Network News

X My Profile
View More Activity
About this Blog   |   On Twitter   |   Follow us on Facebook   |   RSS Feeds RSS Feed
Posted at 5:35 PM ET, 02/10/2011

School choice supporters rally at Virginia Capitol

By Fredrick Kunkle

About 200 people met at the Bell Tower on Virginia's Capitol Square on Thursday to rally support for a bill that would grant new tax breaks to corporations that gave scholarships for poor children to attend private school.

The measure is modeled after similar programs in Florida and Pennsylvania. Among the speakers were Education Secretary Gerard Robinson, lawmakers, and Alberta Wilson, a Philadelphia native who founded a scholarship organization to help children attend private schools.

"Public education, to be true to the public, must educate the public however it chooses," Wilson, who lives in Chesapeake, told the crowd, which included many school children from religious and secular private schools. Virginia's Family Foundation also backs the bill.

The House of Delegates has passed a bill, HB2314, sponsored by Del. Jimmie Massie (R-Henrico), that would allow corporations to receive a 70-percent tax credit for contributions to approved scholarship foundations that would provide tuition assistance to indigent students.

The measure, which has been characterized as a de facto voucher program, would cap the state's tax credits at $25 million and provide scholarships only to children whose family income makes them eligible to receive free or reduced-price lunches. The House passed the bill 54-45 on Tuesday. Sen. Mark D. Obenshain (R-Harrisonburg) sponsored a similar bill that died in committee.

The Virginia Education Association, the Virginia PTA, the Virginia Association of School Superintendents and the Virginia School Boards Association oppose the measure, saying the state should focus on restoring funding to its public schools before giving tax breaks to corporations to help children attend private school.

Critics also say the program will harm public schools by inducing some of the best students to leave them, and that the initiative, although billed as a way of helping poor children, would almost certainly lead to pressure to broaden the program.


By Fredrick Kunkle  | February 10, 2011; 5:35 PM ET
Categories:  General Assembly 2011  
Save & Share:  Send E-mail   Facebook   Twitter   Digg   Yahoo Buzz   Del.icio.us   StumbleUpon   Technorati   Google Buzz   Previous: Senate wants Cuccinelli to track how attorney general's office spends it time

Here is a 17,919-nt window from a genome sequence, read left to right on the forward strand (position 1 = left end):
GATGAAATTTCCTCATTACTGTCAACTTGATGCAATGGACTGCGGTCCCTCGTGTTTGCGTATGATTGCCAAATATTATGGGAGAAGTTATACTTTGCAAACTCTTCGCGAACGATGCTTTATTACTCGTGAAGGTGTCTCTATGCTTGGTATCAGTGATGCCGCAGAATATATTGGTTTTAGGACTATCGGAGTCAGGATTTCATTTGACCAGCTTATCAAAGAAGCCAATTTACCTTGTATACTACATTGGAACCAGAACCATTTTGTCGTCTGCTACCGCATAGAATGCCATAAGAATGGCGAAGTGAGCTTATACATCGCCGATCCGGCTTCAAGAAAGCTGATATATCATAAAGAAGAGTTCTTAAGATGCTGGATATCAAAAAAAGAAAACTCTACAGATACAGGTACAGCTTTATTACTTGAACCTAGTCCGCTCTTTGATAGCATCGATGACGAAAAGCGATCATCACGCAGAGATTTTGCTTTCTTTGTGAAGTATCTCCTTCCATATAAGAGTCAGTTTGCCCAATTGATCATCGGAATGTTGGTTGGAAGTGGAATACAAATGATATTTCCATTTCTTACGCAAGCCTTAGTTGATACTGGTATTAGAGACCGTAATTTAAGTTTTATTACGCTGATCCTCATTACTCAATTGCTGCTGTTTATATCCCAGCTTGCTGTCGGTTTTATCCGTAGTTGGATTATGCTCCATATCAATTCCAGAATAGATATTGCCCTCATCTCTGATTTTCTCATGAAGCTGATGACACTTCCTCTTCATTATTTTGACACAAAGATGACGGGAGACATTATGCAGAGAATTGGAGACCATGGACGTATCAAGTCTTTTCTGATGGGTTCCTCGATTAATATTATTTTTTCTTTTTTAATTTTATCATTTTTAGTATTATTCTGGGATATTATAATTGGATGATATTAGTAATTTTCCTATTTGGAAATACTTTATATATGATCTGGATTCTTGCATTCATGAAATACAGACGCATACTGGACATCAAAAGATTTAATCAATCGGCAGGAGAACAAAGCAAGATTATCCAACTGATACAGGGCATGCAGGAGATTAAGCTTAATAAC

Next: Former Va. supreme court justice to lie in state in Richmond's Capitol rotunda

Comments

these unions and the "critics" are well addressed by Walter Williams who writes: "That's a vision that differs little from one that says that no black child's education should be improved unless we can improve the education of all black children." in his Feb 2column
http://townhall.com/columnists/walterewilliams/2011/02/02/black_education

Posted by: BruceFairfax | February 11, 2011 8:17 AM | Report abuse

private religious schools that indoctrinate their students to be anti-science and anti-thinking deserve to fail and shouldnt get any help from the taxpayers at all.
why should my tax dollars go to some flat-earth charlatan that preachs to children that Jesus rode a dinosaur and public school children are going to burn in hell?

Public funds should go to public schools, period.

these corporate tax credits are just a backdoor way of proping up these failing backwards schools that are a great deservice to those children unlucky enough to be sent to.

Posted by: MarilynManson | February 11, 2011 9:06 AM | Report abuse

Virginia needs revenue.

If these "altruistic" corporations are intent to fund scholarships, they are free to do so, but not at the expense of the public coffers.

Posted by: RogerRamjet2 | February 11, 2011 10:30 AM | Report abuse

Post a Comment

We encourage users to analyze, comment on and even challenge washingtonpost.com's articles, blogs, reviews and multimedia features.

User reviews and comments that include profanity or personal attacks or other inappropriate comments or material will be removed from the site. Additionally, entries that are unsigned or contain "signatures" by someone other than the actual author will be removed. Finally, we will take steps to block users who violate any of our posting standards, terms of use or privacy policies or any other policies governing this site. Please review the full rules governing commentaries and discussions.




characters remaining

 
 
RSS Feed
Subscribe to The Post

© 2011 The Washington Post Company